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Bad roads cost each Rochester driver $1,691 a year

A TRIP report states bad roads cost drivers hundreds each year

Drivers concerned about snowy conditions on Thursday might also worry about the condition of the roads and highways underneath.

An organization that monitors Rochester's highways said 29 percent of them need some - or considerable - repair.

"We would all like to think we're driving on roads that are as safe as they can be. Unfortunately that's not the case," said Rocky Moretti of TRIP, which bills itself as a national transportation research group.

The mechanics at Piehler Vision measure the condition of the roads by the condition of the vehicles that arrive here for emergency repairs.

George Lazor showed us a coil that has been snapped in two.

"This is on the front of the car," Lazor said. "It suspends the car when you go over bumps. Over time fatigue from deep pot holed just breaks the spring and it becomes unsafe."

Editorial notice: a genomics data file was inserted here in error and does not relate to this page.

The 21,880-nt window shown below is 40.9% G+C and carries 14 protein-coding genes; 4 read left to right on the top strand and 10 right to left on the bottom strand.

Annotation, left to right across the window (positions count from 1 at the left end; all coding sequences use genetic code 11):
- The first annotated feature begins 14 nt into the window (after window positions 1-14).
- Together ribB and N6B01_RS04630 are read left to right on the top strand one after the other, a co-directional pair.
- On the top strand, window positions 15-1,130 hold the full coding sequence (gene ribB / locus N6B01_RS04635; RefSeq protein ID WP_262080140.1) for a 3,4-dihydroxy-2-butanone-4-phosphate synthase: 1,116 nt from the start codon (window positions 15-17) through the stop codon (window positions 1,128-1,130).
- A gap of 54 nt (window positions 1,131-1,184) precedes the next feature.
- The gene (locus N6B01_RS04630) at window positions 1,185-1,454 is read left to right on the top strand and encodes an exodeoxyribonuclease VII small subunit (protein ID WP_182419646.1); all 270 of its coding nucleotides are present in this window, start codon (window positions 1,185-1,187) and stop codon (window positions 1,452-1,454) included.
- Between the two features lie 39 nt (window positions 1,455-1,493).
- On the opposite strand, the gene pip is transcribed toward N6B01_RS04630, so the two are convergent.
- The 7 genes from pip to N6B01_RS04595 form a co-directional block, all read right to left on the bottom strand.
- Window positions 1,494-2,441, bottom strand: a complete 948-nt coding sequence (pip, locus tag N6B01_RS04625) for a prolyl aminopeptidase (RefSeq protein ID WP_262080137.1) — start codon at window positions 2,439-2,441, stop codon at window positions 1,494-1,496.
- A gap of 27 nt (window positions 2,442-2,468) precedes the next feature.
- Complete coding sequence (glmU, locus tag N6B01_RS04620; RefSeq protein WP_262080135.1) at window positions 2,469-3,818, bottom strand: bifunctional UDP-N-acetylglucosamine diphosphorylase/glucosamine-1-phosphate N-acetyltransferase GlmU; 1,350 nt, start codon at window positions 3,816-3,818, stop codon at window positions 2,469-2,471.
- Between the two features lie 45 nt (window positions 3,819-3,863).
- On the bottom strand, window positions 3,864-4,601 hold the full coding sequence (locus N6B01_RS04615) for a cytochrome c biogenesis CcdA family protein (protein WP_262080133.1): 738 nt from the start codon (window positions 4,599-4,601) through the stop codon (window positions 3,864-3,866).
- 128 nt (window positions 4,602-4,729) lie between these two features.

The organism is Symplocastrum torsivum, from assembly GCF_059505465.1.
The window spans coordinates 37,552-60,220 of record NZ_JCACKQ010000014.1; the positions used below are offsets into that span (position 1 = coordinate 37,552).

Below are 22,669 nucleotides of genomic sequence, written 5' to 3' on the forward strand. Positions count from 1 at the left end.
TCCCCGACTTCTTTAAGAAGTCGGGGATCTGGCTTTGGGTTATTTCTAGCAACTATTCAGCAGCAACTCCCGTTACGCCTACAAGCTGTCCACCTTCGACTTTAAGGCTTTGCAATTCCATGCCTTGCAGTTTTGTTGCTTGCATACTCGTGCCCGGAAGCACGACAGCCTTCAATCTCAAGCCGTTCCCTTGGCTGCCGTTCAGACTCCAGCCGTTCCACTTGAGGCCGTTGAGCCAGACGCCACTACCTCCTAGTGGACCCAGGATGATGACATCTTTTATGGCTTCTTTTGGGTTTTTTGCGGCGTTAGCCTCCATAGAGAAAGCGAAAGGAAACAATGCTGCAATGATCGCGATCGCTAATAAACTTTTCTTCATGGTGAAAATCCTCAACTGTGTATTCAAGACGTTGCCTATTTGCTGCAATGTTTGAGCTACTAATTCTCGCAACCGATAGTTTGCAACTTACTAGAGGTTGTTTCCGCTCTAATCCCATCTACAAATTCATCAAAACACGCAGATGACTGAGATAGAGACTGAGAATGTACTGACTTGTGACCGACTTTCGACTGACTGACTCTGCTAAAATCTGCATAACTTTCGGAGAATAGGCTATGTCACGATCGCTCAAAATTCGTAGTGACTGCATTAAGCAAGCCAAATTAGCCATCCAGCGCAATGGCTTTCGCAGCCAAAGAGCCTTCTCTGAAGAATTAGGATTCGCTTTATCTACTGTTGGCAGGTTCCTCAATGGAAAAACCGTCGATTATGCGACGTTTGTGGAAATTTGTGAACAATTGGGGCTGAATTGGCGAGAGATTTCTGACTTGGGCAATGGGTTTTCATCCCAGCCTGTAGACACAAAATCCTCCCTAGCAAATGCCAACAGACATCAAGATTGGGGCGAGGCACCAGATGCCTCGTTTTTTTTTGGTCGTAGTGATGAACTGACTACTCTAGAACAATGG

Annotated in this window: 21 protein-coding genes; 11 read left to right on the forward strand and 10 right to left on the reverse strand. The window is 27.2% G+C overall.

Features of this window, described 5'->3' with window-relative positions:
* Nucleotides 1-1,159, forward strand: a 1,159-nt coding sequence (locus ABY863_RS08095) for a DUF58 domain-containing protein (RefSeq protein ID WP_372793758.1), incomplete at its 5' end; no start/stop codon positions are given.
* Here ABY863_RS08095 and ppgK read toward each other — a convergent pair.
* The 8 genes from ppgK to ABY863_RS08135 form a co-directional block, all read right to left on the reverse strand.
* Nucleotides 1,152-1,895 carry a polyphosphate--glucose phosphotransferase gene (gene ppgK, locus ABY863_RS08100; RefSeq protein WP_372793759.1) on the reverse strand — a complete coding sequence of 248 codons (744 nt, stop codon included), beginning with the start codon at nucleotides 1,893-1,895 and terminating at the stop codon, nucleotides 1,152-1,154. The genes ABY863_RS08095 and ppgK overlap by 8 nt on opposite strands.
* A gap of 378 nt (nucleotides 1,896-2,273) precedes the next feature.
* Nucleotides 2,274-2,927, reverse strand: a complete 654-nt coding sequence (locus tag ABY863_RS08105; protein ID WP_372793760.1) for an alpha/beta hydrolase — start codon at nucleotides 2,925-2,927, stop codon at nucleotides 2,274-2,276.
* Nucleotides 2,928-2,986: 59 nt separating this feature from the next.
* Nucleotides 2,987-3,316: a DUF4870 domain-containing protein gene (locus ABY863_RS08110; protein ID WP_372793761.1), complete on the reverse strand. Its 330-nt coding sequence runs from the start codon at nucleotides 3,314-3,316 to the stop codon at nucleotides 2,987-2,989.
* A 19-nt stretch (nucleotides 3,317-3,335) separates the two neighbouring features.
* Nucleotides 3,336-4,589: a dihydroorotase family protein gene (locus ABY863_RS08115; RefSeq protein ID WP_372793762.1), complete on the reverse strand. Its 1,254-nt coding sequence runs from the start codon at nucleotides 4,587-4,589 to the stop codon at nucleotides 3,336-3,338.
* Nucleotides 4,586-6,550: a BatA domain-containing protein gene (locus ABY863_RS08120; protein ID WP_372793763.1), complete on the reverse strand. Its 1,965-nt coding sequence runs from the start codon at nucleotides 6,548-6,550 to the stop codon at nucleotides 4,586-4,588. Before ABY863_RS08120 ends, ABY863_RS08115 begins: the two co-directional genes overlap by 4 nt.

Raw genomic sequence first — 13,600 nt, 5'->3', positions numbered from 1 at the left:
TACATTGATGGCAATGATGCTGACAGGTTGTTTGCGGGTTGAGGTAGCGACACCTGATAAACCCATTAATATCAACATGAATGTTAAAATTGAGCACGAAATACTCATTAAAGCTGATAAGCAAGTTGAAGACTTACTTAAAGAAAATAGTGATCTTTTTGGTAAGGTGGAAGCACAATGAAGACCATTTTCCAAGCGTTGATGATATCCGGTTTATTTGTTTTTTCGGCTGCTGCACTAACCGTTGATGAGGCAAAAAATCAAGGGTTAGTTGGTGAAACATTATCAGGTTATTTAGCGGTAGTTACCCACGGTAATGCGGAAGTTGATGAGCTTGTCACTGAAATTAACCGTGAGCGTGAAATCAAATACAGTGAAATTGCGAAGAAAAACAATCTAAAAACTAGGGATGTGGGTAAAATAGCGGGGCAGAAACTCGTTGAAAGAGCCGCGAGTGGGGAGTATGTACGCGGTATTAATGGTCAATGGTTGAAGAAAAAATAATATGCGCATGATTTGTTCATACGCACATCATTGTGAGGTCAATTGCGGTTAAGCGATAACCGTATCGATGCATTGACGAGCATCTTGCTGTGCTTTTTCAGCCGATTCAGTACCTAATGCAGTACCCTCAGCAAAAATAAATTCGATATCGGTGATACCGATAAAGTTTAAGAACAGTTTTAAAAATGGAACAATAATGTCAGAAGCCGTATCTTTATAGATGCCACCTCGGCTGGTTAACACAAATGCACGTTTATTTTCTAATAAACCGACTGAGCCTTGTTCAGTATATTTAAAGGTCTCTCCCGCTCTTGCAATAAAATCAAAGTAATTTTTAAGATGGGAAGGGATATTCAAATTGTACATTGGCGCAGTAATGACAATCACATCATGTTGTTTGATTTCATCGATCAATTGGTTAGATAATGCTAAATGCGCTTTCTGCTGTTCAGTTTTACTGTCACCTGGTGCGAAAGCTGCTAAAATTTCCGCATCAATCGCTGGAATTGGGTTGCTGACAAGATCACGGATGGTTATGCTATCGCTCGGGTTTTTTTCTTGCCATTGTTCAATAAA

It is just the beginning of a laundry list of problems for this particular vehicle George is working on.

"I had two springs break on it and I had to replace the back brakes and the tires were shot," said Carl Davies, the owner of the car.

Mechanics say our cars are growing old before their time. Suspensions, tie rods and belts on vehicles with low miles are wearing faster than they should be. It's the cumulative impact of driving on rough roads year after year after year.

TRIP says rough roads cost Rochester drivers $314 a year in wear and tear on their vehicles.

When that wear adds up over time - to break a spring or strut - so does the repair bill.

"Steering and suspension - they're expensive parts," Lazor said. "They're hard to get at, they're labor intense."

In Davies' case, the bill is $1,100. In a way, he's paying twice.

New York drivers already pay gas tax and vehicle fees that are supposed to pay for road and bridge repair. Yet, a recent 13 WHAM investigation found only a quarter of the $3.8 billion collected each year is actually spent on road work. A comptroller's audit has since sparked changes at the Department of Transportation.

TRIP also added up the cost of crashes and time lost in rush hour or congested traffic.

When all of that is added to the wear and tear bill, it comes to $1,691 a year.

"There certainly is a cost to providing good infrastructure," Moretti said. "But the reality is the cost of not making needed transportation improvements is far higher."

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